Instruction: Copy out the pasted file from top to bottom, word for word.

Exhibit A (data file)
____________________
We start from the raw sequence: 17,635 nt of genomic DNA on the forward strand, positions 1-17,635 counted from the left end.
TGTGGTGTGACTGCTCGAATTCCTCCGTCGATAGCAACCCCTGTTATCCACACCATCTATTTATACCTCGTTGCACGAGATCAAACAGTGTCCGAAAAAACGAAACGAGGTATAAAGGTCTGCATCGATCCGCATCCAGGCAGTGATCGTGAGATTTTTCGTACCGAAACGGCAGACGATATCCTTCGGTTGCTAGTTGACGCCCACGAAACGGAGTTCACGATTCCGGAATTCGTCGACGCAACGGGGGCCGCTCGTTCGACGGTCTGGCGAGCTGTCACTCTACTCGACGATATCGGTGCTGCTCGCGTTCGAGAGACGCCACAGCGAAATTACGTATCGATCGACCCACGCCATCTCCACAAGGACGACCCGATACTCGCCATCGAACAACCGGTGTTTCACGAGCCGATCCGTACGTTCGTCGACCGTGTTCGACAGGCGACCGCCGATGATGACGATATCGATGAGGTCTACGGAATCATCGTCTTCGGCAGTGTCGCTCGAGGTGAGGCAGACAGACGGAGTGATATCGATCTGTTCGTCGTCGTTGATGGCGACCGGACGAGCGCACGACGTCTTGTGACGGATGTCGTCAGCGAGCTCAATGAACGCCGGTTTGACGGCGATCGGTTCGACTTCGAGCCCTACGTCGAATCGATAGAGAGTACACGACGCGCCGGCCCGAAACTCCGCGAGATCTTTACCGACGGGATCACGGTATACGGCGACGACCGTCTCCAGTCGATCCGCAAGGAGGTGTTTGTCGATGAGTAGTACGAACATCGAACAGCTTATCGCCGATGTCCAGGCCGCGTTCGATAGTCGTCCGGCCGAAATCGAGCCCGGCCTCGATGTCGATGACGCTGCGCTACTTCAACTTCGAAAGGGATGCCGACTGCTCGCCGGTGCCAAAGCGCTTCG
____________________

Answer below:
We start from the raw sequence: 17,635 nt of genomic DNA on the forward strand, positions 1-17,635 counted from the left end.
TGTGGTGTGACTGCTCGAATTCCTCCGTCGATAGCAACCCCTGTTATCCACACCATCTATTTATACCTCGTTGCACGAGATCAAACAGTGTCCGAAAAAACGAAACGAGGTATAAAGGTCTGCATCGATCCGCATCCAGGCAGTGATCGTGAGATTTTTCGTACCGAAACGGCAGACGATATCCTTCGGTTGCTAGTTGACGCCCACGAAACGGAGTTCACGATTCCGGAATTCGTCGACGCAACGGGGGCCGCTCGTTCGACGGTCTGGCGAGCTGTCACTCTACTCGACGATATCGGTGCTGCTCGCGTTCGAGAGACGCCACAGCGAAATTACGTATCGATCGACCCACGCCATCTCCACAAGGACGACCCGATACTCGCCATCGAACAACCGGTGTTTCACGAGCCGATCCGTACGTTCGTCGACCGTGTTCGACAGGCGACCGCCGATGATGACGATATCGATGAGGTCTACGGAATCATCGTCTTCGGCAGTGTCGCTCGAGGTGAGGCAGACAGACGGAGTGATATCGATCTGTTCGTCGTCGTTGATGGCGACCGGACGAGCGCACGACGTCTTGTGACGGATGTCGTCAGCGAGCTCAATGAACGCCGGTTTGACGGCGATCGGTTCGACTTCGAGCCCTACGTCGAATCGATAGAGAGTACACGACGCGCCGGCCCGAAACTCCGCGAGATCTTTACCGACGGGATCACGGTATACGGCGACGACCGTCTCCAGTCGATCCGCAAGGAGGTGTTTGTCGATGAGTAGTACGAACATCGAACAGCTTATCGCCGATGTCCAGGCCGCGTTCGATAGTCGTCCGGCCGAAATCGAGCCCGGCCTCGATGTCGATGACGCTGCGCTACTTCAACTTCGAAAGGGATGCCGACTGCTCGCCGGTGCCAAAGCGCTTCG